Protective Domain Name Service (PDNS)

PDNS is designed to protect networks from malicious websites by looking up the IP address of sites that a system tries to access against a blacklist of suspicious sites and blocking access to them.

Official government PDNS solutions are not available globally and where they are access will be restricted to sensitive institutions.  In the UK the service is free and access can be granted to government, Ministry of Defence and NHS bodies.  The equivalent system in the USA is available to those with existing access to secure Department of Defence information.

An organisation will need to apply to use the UK PDNS.  Changes will then need to be made to the local network DNS entries so that domain resolution requests point to the PDNS server IP addresses.  At the resolution end requests will only be processed if the sender’s IP has been added to their PDNS records.  For workers who need to use PDNS remotely and are not accessing websites from within listed router addresses a PDNS Digital Roaming application (or its specific equivalent) is required.  In the UK this solution only works on Windows 10. UK access to PDNS can be verified by accessing the test page which will report if the PDNS system is accessible.

The concept behind PDNS is not restricted to government level access.  Commercial organisations offer a similar service.  The NSA identified 9 candidate commercial PDNS solutions in February 2021 all of whom met common standards for PDNS solutions.  These included blocking malware and phishing domains and some means of customising device or network policies.  Limited versions of some of these services are available for free but any benefits or constraints should be considered before adopting them.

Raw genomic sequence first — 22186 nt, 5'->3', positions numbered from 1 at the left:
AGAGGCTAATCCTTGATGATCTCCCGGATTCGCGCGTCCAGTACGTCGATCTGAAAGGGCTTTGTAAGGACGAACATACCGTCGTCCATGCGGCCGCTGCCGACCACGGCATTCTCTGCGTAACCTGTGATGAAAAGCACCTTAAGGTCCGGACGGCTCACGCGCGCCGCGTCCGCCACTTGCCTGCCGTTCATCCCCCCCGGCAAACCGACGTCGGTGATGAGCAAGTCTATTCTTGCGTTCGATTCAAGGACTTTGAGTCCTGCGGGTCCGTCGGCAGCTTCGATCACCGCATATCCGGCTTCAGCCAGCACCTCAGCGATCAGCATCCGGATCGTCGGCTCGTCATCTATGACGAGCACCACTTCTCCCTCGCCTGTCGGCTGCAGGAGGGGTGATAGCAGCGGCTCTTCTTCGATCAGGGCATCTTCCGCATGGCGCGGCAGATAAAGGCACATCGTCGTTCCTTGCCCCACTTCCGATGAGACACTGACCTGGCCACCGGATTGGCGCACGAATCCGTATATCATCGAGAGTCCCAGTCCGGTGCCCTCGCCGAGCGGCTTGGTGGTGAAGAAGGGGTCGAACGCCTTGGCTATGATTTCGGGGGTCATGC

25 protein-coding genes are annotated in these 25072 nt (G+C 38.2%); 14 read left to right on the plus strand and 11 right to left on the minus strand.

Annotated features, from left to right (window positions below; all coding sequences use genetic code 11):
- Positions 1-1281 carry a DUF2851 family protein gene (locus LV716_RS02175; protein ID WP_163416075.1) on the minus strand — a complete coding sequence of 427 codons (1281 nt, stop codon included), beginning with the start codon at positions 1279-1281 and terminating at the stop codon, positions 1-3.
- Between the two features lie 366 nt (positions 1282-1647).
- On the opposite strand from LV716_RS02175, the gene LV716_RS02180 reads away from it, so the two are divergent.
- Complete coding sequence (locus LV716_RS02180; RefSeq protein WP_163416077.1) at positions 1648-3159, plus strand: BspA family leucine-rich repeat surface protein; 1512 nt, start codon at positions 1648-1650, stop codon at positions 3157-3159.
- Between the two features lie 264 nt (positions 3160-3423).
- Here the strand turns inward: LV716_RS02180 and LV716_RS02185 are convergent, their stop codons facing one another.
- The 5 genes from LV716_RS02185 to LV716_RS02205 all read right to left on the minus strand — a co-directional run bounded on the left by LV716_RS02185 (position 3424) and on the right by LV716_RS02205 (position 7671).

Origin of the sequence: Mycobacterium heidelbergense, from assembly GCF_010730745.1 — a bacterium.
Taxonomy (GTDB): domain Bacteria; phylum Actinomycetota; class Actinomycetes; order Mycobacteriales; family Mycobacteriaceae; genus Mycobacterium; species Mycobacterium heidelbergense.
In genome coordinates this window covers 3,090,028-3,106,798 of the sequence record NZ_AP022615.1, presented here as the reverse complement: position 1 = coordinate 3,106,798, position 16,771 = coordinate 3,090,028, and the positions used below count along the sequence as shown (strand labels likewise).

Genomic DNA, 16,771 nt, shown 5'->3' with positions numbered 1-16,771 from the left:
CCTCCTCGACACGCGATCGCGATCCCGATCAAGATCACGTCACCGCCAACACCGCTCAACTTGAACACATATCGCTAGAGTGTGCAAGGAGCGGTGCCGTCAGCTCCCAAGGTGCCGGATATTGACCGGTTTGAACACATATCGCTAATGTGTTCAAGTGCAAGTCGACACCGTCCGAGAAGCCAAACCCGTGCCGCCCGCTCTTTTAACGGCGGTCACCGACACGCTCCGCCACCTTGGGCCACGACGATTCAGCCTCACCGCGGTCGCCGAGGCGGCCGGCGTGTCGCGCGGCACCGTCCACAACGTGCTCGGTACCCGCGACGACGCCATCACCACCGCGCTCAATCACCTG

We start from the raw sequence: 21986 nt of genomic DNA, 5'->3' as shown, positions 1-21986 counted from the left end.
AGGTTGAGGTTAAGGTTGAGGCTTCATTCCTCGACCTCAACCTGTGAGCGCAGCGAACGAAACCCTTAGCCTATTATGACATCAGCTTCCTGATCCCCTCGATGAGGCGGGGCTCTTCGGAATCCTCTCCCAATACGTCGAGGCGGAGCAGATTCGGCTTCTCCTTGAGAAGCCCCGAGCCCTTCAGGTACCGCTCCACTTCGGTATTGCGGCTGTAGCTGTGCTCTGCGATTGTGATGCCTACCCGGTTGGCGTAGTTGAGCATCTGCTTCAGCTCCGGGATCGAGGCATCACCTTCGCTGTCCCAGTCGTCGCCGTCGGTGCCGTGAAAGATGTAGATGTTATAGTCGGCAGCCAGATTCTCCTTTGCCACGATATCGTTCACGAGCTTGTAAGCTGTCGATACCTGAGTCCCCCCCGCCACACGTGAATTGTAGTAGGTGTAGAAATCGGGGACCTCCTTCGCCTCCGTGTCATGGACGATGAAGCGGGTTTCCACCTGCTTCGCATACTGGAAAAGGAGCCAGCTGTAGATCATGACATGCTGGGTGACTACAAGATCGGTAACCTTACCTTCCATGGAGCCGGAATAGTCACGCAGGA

Any solution requires that the database of IP addresses to block be kept up to date with new records added and false positives removed.  This depends on the resources of the organisation hosting the service together with reports and feedback from users and possibly some degree of machine learning.  As it is IP addresses that are blocked not domain names the process is ideal for blocking multiple domains running on the same IP address.  This is a common and legal practice that can be demonstrated by reverse IP lookup.  For example at the time of writing there are 26 domains, including sharing the same IP address.

A criminal might take advantage of a shared IP by running multiple domains each with a slight variation of some well-known name to spoof the original from the same address.  Any suspect activity will risk the reputation of other sites sharing that IP.  This is already the case where activity on one site can lead to blocks and warnings from providers such as Google affecting traffic to others sharing the same IP address.  With a PDNS solution access to some legitimate sites may be blocked together with suspect sites on that same IP address.

Unwarranted blocks can be avoided by investing in the more expensive dedicated IP option.  With a shared IP the site owner will need to deal with the domain provider, site host and ssl certificate provider to move to another IP address.  These entities are often the same body but that may not be the case.  Providers will usually warn site owners if they have concerns but it is good practice to regularly check that sites are running properly and that Google searches are returning a site as unsafe .

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